While most people know that workers' compensation provides medical and lost income benefits to workers who suffer an injury on the job, they may not know of the additional employment protection it affords a worker after filing a claim. Some employers may be tempted to threaten or harass an employee to discourage him from filing a claim, or the employer may simply want to fire the employee. If this happens, employees can take action against the employer to recover civil damages for unfair treatment.
Protection From Employer Retaliation
To ensure that employees are able to collect their work injury benefits without punishment, workers’ compensation laws prohibit employers from taking adverse action against a worker who has brought a claim in good faith. The employee is protected from retaliation immediately after the qualifying injury occurs, even before the claim is filed or the employer notified of the accident.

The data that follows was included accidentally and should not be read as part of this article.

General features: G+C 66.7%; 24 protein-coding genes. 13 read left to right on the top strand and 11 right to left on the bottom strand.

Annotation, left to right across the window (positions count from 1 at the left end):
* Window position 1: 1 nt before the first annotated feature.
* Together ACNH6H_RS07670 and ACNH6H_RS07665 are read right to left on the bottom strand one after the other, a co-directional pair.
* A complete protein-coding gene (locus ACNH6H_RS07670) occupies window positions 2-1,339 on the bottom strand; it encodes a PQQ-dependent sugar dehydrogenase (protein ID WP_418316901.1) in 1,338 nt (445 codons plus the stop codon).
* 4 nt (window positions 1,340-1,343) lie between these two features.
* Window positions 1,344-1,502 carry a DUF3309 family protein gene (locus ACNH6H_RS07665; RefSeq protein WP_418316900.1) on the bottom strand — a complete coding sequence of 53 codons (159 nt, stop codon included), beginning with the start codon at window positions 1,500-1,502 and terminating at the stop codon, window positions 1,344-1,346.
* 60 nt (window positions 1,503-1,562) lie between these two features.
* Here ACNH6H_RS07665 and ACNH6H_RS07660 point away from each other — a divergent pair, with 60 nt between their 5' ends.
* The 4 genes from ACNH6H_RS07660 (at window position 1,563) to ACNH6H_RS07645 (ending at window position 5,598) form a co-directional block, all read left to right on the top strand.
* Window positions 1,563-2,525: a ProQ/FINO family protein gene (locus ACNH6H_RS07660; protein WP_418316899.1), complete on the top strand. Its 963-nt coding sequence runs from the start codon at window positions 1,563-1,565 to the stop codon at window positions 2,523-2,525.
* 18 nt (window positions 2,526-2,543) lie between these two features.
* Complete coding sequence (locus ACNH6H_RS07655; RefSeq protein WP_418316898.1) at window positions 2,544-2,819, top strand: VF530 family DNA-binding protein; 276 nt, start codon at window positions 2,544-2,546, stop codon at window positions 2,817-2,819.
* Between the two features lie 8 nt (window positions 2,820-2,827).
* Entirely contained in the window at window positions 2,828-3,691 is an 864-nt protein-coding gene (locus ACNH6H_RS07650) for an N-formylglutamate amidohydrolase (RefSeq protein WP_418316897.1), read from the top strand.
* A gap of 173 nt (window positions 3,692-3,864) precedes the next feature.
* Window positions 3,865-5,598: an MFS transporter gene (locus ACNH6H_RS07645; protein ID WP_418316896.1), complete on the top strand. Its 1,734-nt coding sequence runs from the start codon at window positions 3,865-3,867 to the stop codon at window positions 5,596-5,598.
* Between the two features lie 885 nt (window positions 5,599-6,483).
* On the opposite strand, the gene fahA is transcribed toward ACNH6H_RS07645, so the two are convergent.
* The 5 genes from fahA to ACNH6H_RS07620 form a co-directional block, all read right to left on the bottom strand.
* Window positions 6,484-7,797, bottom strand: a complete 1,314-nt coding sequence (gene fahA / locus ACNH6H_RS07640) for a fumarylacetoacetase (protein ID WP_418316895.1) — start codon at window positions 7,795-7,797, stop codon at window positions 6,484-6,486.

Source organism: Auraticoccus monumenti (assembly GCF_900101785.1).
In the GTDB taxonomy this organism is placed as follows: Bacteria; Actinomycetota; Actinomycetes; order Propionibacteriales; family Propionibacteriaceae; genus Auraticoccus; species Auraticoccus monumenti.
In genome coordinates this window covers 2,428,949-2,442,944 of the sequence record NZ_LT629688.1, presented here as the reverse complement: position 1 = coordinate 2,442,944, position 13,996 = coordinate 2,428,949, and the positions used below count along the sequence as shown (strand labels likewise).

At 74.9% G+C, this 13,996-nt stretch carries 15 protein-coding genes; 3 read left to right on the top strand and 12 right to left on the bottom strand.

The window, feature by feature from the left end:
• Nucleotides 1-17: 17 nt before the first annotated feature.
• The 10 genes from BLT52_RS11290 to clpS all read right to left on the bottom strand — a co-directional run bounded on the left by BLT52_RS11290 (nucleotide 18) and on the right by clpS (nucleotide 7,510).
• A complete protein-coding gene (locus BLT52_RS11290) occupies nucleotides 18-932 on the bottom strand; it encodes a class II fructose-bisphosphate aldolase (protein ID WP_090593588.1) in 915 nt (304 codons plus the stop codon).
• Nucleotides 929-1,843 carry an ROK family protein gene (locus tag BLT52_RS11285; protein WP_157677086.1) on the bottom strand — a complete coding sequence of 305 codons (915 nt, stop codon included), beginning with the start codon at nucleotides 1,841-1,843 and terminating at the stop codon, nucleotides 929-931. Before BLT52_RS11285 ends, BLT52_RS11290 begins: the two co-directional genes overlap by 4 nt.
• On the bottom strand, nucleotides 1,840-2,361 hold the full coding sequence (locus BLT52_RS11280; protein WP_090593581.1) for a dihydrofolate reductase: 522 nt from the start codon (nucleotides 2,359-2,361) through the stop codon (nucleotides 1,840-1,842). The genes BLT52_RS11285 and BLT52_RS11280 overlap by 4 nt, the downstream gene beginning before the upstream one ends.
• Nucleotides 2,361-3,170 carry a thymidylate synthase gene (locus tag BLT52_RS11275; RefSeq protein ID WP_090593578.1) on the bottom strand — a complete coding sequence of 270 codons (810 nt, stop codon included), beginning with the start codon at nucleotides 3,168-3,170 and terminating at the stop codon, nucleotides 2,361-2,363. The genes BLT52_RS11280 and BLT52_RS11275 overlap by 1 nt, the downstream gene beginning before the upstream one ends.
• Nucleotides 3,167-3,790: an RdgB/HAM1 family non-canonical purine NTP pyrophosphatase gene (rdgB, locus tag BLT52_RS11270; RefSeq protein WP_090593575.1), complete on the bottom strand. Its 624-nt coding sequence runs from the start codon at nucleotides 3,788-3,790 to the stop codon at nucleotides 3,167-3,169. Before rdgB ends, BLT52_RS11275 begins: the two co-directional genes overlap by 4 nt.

Under workers' compensation laws, employers are forbidden from retaliating against workers in the following ways:
- Termination. Workers' compensation laws typically prevent an injured worker from suing an employer. However, if the employee was laid off or fired because he sought workers’ compensation benefits, he may bring a retaliatory discharge lawsuit against the employer.
- Workplace harassment. Employers may make threats against employees who file claims, including blacklisting them from future job opportunities.
- Discriminatory treatment. Discrimination can come in many forms, including disciplinary action, salary reduction, demotion, being passed over for promotion, or being assigned a new title or another position.
- Forced leave. Employers cannot force an employee to use or forfeit accrued paid time off, paid medical leave, pension benefits, or other earned income in lieu of workers’ compensation income replacement benefits during recovery.
If you believe you have been discriminated against or discharged in retaliation for seeking workers’ compensation benefits, we can examine the details of your case and help you get what you’re owed for your injury. Simply fill out the easy online contact form on this page, or call Kirshenbaum & Kirshenbaum to set up a consultation with our work injury attorneys.